Not to mince words: In the plethora of talented artists that are working at Marvel currently, Gabriel Hardman is the best. His eye for layout alone injects a vitality to his work rarely seen in comics. In addition to discussing his collaborative efforts with writer Jeff Parker, most recently on Hulk (Issue 30.1 hits stands this Wednesday, March 16, 2011), Hardman was kind enough to give Robot 6 a sneak peek of a sci-fi OGN he's working on, with his wife, Corinna Bechko, called STATION TO STATION. My thanks to Hardman for his time and to friend of the blog, Jeff Parker, for helping arrange this interview. Finally, please be sure to contribute to the comments section this week, as Hardman is seeking suggestions for future Daily Sketches.
Tim O'Shea: In terms of current artists in the industry, you have a strikingly distinctive layout approach. Not every artist is as ambitious as you are. Do you ever back off from challenging scenes to layout, or is that what part of what makes the work interesting for you.
Gabriel Hardman: Storytelling in general is what keeps me interested in comics and the layouts are a huge part of that. My only goal is to serve the story being told. When I read the script, I can visualize the angles and layouts pretty easily. Figuring out a given angle is fairly simple: focus on the most important thing happening in the panel. Then place those important elements on the page in a way that leads your eye from top left to bottom right. It all works best when she script gives me freedom with the layouts.
O'Shea: In terms of the recently finished Scorched Earth arc, which did you enjoy more: drawing Monster Island or redesigning MODOK?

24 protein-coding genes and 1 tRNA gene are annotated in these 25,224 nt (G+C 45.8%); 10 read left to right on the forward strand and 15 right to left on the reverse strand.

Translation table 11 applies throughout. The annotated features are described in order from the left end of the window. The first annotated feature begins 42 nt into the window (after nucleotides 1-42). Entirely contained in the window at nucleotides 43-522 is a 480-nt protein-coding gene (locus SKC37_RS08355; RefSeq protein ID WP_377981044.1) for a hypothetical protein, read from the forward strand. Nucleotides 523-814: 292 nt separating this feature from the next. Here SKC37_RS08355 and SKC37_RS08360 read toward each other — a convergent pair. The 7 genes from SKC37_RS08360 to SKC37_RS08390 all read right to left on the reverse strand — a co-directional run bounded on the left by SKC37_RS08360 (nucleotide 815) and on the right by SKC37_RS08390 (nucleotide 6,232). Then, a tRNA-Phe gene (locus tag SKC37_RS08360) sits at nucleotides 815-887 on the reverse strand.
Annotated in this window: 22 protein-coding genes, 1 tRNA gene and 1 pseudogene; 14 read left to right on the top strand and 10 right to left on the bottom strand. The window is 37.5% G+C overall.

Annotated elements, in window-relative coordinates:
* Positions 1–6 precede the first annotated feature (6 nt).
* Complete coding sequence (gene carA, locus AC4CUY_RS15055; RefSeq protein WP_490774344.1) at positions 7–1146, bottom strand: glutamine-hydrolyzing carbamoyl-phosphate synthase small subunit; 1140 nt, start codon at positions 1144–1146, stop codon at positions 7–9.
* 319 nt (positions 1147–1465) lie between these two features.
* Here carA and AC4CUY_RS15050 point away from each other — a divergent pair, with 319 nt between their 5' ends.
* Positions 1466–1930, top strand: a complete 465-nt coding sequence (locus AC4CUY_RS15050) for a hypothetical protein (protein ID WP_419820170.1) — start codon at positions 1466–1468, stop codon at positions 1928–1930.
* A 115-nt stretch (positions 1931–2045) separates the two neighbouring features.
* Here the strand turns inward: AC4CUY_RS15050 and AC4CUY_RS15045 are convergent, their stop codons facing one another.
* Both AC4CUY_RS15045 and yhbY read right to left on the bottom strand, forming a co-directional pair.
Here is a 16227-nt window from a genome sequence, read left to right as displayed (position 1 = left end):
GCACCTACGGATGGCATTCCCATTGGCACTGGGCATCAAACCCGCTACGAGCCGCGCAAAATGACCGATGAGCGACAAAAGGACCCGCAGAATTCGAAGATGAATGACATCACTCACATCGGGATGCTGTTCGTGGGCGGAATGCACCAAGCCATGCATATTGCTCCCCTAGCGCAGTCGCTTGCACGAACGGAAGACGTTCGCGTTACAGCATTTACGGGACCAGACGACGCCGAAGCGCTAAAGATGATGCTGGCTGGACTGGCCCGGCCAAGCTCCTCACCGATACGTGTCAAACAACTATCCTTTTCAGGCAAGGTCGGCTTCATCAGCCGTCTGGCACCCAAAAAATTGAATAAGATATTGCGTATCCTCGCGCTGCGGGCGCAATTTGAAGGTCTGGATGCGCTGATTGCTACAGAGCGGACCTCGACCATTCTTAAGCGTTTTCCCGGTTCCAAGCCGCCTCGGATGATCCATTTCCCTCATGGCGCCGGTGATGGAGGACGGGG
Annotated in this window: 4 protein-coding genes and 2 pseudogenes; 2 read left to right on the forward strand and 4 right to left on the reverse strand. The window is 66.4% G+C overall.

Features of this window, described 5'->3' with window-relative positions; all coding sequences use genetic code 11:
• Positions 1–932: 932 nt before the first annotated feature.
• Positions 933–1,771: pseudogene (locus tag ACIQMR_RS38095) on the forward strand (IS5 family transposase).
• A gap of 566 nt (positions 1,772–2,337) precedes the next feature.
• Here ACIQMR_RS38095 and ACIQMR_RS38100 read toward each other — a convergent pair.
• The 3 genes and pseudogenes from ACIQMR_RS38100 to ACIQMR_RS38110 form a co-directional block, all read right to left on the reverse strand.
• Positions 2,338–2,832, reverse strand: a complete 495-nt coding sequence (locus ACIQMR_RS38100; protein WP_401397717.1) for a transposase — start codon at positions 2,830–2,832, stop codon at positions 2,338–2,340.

Hardman: I enjoyed both but drawing Monster Island wins. That was some of the most fun I've had drawing freelance comics.
O'Shea: What is it about Jeff Parker's approach to comics narrative that made you want to work with him?
Hardman: Jeff and I don't have identical tastes but the Venn diagram of where our sensibilities overlap lines up pretty well.
O'Shea: In recent months, Hulk has been the land of many Marvel character cameos. Does Jeff seek suggestions from you of characters you might want to draw?
Hardman: The cameos in the Scorched Earth Arc were pretty much set when I started on the book. It was good to have the opportunity to show I could handle drawing those guys. Thor worked out particularly well in my opinion. I had drawn Namor in Agents of Atlas but he's a fun character to draw. He has such a solid personality. Not to mention the Watcher. I love drawing characters that have roots stretching back to the Stan and Jack days.
O'Shea: In what ways does your work benefit from being colored by Elizabeth Breitweiser?
Hardman: Bettie has quickly established herself as one of the best colorists in comics. She can bring a sense of light to the colors that is essential in providing depth to the images as well as the technical ability to model forms without overwhelming them. But she also has the most important quality needed in a colorist: taste. A colorist can have all the technical skills in the world but if they don't have taste in choosing colors that work with the storytelling it could sink the book.